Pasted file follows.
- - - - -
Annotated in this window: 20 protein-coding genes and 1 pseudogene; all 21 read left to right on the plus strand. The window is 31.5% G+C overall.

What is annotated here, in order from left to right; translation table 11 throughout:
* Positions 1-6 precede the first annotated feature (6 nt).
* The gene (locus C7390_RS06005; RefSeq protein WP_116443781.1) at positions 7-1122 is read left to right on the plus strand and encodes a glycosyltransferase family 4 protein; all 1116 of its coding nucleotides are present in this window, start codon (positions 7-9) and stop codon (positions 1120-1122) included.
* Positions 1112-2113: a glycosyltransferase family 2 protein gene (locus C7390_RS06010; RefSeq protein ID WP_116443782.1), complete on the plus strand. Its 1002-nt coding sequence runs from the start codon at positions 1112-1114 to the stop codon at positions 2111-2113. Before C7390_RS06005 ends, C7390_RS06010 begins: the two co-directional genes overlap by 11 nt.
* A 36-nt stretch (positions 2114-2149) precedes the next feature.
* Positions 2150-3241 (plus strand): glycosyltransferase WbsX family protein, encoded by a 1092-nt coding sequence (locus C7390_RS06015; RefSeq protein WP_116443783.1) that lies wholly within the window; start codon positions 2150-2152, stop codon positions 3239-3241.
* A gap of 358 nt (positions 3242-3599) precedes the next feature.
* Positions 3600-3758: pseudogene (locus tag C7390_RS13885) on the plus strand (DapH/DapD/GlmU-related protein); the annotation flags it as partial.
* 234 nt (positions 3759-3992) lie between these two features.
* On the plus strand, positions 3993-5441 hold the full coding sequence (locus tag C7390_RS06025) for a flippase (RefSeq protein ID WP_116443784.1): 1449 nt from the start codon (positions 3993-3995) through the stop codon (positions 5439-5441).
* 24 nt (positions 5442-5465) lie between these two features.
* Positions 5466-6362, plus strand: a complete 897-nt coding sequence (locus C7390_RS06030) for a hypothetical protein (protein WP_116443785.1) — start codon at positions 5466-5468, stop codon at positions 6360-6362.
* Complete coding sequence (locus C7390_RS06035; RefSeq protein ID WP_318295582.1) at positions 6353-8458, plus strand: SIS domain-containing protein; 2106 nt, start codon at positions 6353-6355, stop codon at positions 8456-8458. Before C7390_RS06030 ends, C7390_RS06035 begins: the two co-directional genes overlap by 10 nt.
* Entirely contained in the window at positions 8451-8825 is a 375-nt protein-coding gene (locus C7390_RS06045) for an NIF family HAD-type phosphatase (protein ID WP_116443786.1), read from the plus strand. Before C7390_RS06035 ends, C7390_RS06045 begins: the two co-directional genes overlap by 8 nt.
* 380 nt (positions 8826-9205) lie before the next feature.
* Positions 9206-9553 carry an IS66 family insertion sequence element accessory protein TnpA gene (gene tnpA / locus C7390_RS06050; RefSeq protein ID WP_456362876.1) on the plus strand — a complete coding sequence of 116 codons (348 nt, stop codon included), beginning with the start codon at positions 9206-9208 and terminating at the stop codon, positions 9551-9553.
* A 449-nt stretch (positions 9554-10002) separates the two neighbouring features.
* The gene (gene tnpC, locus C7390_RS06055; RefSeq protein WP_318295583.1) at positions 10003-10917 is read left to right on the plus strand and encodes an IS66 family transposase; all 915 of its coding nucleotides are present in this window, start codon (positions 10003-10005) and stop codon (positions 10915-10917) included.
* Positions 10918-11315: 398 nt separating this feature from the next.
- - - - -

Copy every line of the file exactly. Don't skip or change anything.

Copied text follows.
Annotated in this window: 20 protein-coding genes and 1 pseudogene; all 21 read left to right on the plus strand. The window is 31.5% G+C overall.

What is annotated here, in order from left to right; translation table 11 throughout:
* Positions 1-6 precede the first annotated feature (6 nt).
* The gene (locus C7390_RS06005; RefSeq protein WP_116443781.1) at positions 7-1122 is read left to right on the plus strand and encodes a glycosyltransferase family 4 protein; all 1116 of its coding nucleotides are present in this window, start codon (positions 7-9) and stop codon (positions 1120-1122) included.
* Positions 1112-2113: a glycosyltransferase family 2 protein gene (locus C7390_RS06010; RefSeq protein ID WP_116443782.1), complete on the plus strand. Its 1002-nt coding sequence runs from the start codon at positions 1112-1114 to the stop codon at positions 2111-2113. Before C7390_RS06005 ends, C7390_RS06010 begins: the two co-directional genes overlap by 11 nt.
* A 36-nt stretch (positions 2114-2149) precedes the next feature.
* Positions 2150-3241 (plus strand): glycosyltransferase WbsX family protein, encoded by a 1092-nt coding sequence (locus C7390_RS06015; RefSeq protein WP_116443783.1) that lies wholly within the window; start codon positions 2150-2152, stop codon positions 3239-3241.
* A gap of 358 nt (positions 3242-3599) precedes the next feature.
* Positions 3600-3758: pseudogene (locus tag C7390_RS13885) on the plus strand (DapH/DapD/GlmU-related protein); the annotation flags it as partial.
* 234 nt (positions 3759-3992) lie between these two features.
* On the plus strand, positions 3993-5441 hold the full coding sequence (locus tag C7390_RS06025) for a flippase (RefSeq protein ID WP_116443784.1): 1449 nt from the start codon (positions 3993-3995) through the stop codon (positions 5439-5441).
* 24 nt (positions 5442-5465) lie between these two features.
* Positions 5466-6362, plus strand: a complete 897-nt coding sequence (locus C7390_RS06030) for a hypothetical protein (protein WP_116443785.1) — start codon at positions 5466-5468, stop codon at positions 6360-6362.
* Complete coding sequence (locus C7390_RS06035; RefSeq protein ID WP_318295582.1) at positions 6353-8458, plus strand: SIS domain-containing protein; 2106 nt, start codon at positions 6353-6355, stop codon at positions 8456-8458. Before C7390_RS06030 ends, C7390_RS06035 begins: the two co-directional genes overlap by 10 nt.
* Entirely contained in the window at positions 8451-8825 is a 375-nt protein-coding gene (locus C7390_RS06045) for an NIF family HAD-type phosphatase (protein ID WP_116443786.1), read from the plus strand. Before C7390_RS06035 ends, C7390_RS06045 begins: the two co-directional genes overlap by 8 nt.
* 380 nt (positions 8826-9205) lie before the next feature.
* Positions 9206-9553 carry an IS66 family insertion sequence element accessory protein TnpA gene (gene tnpA / locus C7390_RS06050; RefSeq protein ID WP_456362876.1) on the plus strand — a complete coding sequence of 116 codons (348 nt, stop codon included), beginning with the start codon at positions 9206-9208 and terminating at the stop codon, positions 9551-9553.
* A 449-nt stretch (positions 9554-10002) separates the two neighbouring features.
* The gene (gene tnpC, locus C7390_RS06055; RefSeq protein WP_318295583.1) at positions 10003-10917 is read left to right on the plus strand and encodes an IS66 family transposase; all 915 of its coding nucleotides are present in this window, start codon (positions 10003-10005) and stop codon (positions 10915-10917) included.
* Positions 10918-11315: 398 nt separating this feature from the next.